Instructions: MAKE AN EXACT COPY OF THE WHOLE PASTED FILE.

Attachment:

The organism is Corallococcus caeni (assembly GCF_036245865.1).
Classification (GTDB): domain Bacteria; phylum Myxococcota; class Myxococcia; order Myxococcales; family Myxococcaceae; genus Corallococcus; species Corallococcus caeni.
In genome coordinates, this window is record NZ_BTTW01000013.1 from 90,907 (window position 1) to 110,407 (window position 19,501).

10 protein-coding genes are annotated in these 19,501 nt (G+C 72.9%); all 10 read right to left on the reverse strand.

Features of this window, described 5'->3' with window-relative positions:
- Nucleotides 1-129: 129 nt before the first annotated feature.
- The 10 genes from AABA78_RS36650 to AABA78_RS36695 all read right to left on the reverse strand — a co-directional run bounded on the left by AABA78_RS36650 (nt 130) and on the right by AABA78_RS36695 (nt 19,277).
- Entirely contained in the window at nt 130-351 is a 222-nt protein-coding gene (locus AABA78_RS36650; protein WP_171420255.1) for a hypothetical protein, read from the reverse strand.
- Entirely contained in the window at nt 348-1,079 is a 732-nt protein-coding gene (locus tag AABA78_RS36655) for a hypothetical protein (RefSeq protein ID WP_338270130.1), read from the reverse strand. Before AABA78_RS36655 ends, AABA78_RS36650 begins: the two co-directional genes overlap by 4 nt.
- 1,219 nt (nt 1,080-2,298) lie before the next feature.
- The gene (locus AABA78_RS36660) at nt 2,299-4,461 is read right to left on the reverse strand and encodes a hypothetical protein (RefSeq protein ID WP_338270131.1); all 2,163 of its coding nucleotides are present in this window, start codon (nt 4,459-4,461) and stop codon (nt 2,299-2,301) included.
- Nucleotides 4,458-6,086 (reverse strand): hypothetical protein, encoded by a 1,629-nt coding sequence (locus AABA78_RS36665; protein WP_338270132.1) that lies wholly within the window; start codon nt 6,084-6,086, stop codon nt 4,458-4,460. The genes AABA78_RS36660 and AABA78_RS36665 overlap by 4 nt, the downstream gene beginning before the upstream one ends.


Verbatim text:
The organism is Corallococcus caeni (assembly GCF_036245865.1).
Classification (GTDB): domain Bacteria; phylum Myxococcota; class Myxococcia; order Myxococcales; family Myxococcaceae; genus Corallococcus; species Corallococcus caeni.
In genome coordinates, this window is record NZ_BTTW01000013.1 from 90,907 (window position 1) to 110,407 (window position 19,501).

10 protein-coding genes are annotated in these 19,501 nt (G+C 72.9%); all 10 read right to left on the reverse strand.

Features of this window, described 5'->3' with window-relative positions:
- Nucleotides 1-129: 129 nt before the first annotated feature.
- The 10 genes from AABA78_RS36650 to AABA78_RS36695 all read right to left on the reverse strand — a co-directional run bounded on the left by AABA78_RS36650 (nt 130) and on the right by AABA78_RS36695 (nt 19,277).
- Entirely contained in the window at nt 130-351 is a 222-nt protein-coding gene (locus AABA78_RS36650; protein WP_171420255.1) for a hypothetical protein, read from the reverse strand.
- Entirely contained in the window at nt 348-1,079 is a 732-nt protein-coding gene (locus tag AABA78_RS36655) for a hypothetical protein (RefSeq protein ID WP_338270130.1), read from the reverse strand. Before AABA78_RS36655 ends, AABA78_RS36650 begins: the two co-directional genes overlap by 4 nt.
- 1,219 nt (nt 1,080-2,298) lie before the next feature.
- The gene (locus AABA78_RS36660) at nt 2,299-4,461 is read right to left on the reverse strand and encodes a hypothetical protein (RefSeq protein ID WP_338270131.1); all 2,163 of its coding nucleotides are present in this window, start codon (nt 4,459-4,461) and stop codon (nt 2,299-2,301) included.
- Nucleotides 4,458-6,086 (reverse strand): hypothetical protein, encoded by a 1,629-nt coding sequence (locus AABA78_RS36665; protein WP_338270132.1) that lies wholly within the window; start codon nt 6,084-6,086, stop codon nt 4,458-4,460. The genes AABA78_RS36660 and AABA78_RS36665 overlap by 4 nt, the downstream gene beginning before the upstream one ends.